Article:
Too Little Sleep, Too Much Snacking?

Study Shows Lack of Sleep Can Lead to More Munching on Snacks

Medically Reviewed by Louise Chang, MD on June 11, 2008

June 11, 2008 (Baltimore) -- Can't figure out why you can't keep your hand out of the cookie jar? It could be those long hours you've been keeping, a small study suggests.

Researchers have found that people who don't get enough sleep often indulge in excessive snacking.

The study is important because it attempts to tease out the reasons why sleep deprivation can lead to obesity, says Sanjeev Kothare, MD, a spokesman for the American Academy of Sleep Medicine (AASM). Kothare, a sleep specialist at Harvard Medical School, was not involved with the work.

"It suggests that high calorie intake from snacks plays a role," he tells WebMD.

The study involved 11 healthy men and women who agreed to enter the sleep lab for two 14-day periods. During one visit, they were allowed to sleep for only five-and-a-half hours each night. During the other, they slept for eight-and-a-half hours a night. During both visits, they could eat as much as they wanted, whenever they wanted.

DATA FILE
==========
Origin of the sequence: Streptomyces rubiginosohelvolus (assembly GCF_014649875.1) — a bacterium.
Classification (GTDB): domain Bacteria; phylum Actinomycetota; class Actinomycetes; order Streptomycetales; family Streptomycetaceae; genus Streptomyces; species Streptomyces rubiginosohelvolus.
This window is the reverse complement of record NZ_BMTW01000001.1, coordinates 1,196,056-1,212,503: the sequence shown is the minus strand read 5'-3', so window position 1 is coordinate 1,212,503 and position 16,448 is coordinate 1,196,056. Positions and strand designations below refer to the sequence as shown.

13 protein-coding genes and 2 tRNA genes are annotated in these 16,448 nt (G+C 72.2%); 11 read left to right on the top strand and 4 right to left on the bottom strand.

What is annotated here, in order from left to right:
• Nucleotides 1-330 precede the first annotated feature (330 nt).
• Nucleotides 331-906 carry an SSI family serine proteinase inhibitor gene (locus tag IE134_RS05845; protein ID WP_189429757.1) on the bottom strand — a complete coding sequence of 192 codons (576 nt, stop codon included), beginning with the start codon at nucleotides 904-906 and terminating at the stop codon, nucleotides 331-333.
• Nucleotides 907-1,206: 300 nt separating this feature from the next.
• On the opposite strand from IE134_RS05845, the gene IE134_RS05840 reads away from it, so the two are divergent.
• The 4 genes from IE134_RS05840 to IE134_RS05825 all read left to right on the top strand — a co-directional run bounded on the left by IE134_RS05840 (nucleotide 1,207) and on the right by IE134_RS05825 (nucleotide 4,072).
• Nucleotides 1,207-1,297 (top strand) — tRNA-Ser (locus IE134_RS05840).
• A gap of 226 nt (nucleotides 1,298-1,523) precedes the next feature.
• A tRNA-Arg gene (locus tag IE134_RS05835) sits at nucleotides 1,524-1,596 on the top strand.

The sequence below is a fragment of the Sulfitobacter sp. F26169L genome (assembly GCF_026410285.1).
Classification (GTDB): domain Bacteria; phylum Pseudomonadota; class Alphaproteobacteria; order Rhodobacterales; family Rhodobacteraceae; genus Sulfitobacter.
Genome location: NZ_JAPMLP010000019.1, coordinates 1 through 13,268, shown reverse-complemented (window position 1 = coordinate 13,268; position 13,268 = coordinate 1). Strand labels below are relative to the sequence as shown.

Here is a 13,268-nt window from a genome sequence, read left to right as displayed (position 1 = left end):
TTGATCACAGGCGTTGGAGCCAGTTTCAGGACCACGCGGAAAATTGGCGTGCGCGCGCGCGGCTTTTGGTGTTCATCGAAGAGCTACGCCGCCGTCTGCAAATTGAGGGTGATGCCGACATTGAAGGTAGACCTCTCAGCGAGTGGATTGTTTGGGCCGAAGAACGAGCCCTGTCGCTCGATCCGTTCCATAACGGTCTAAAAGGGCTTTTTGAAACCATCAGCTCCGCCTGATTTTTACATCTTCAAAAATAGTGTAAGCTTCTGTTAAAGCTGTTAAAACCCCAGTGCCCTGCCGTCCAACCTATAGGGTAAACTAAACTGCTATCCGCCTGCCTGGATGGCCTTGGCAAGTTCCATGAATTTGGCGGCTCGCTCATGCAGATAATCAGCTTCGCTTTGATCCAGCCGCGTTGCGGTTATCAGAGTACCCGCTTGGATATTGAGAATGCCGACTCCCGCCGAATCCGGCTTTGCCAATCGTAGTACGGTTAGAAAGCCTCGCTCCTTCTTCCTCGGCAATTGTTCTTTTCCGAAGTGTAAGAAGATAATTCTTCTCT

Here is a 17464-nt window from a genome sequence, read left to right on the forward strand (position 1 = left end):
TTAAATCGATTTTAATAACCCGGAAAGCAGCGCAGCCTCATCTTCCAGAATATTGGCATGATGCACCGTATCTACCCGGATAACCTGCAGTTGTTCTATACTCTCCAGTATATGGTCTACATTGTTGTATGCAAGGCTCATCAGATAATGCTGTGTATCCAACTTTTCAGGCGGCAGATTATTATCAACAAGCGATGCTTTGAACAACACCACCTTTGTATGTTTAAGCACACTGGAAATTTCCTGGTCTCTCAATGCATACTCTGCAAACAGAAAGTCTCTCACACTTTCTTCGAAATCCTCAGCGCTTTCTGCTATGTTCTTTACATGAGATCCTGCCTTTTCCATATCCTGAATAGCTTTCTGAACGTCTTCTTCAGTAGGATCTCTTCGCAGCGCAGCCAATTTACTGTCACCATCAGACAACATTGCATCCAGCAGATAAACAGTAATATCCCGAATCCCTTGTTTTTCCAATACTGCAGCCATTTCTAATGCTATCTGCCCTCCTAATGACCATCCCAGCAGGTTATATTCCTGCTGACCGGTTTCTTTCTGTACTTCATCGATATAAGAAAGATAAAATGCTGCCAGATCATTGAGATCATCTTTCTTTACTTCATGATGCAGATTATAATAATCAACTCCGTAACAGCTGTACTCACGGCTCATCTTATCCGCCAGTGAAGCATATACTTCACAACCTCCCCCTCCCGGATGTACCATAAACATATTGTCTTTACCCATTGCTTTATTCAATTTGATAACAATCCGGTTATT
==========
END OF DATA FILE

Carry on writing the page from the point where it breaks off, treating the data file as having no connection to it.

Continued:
Plamen Penev, MD, PhD, of the University of Chicago, headed the study. He presented the findings here at SLEEP 2008, the 22nd Annual Meeting of the Associated Professional Sleep Societies.

Results showed that when bedtimes were restricted to five-and-a-half hours, participants consumed an average of 1,087 calories a day from snacks alone. In contrast, they consumed 866 in calories from snacking when given eight-and-a-half hours to sleep.

The total number of calories consumed each day and the total weight gain was similar during both visits. But Kothare notes that participants were only studied for a few weeks. It's possible other changes would have been seen if they were followed longer, he says.

The AASM recommends that adults get between seven and eight hours of sleep nightly.

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SLEEP 2008, the 22nd Annual Meeting of the Associated Professional Sleep Societies, Baltimore June 7-12, 2008.

Plamen Penev, MD, PhD, University of Chicago.

Sanjeev Kothare, MD, spokesman, American Academy of Sleep Medicine; department of neurology, Harvard Medical School.

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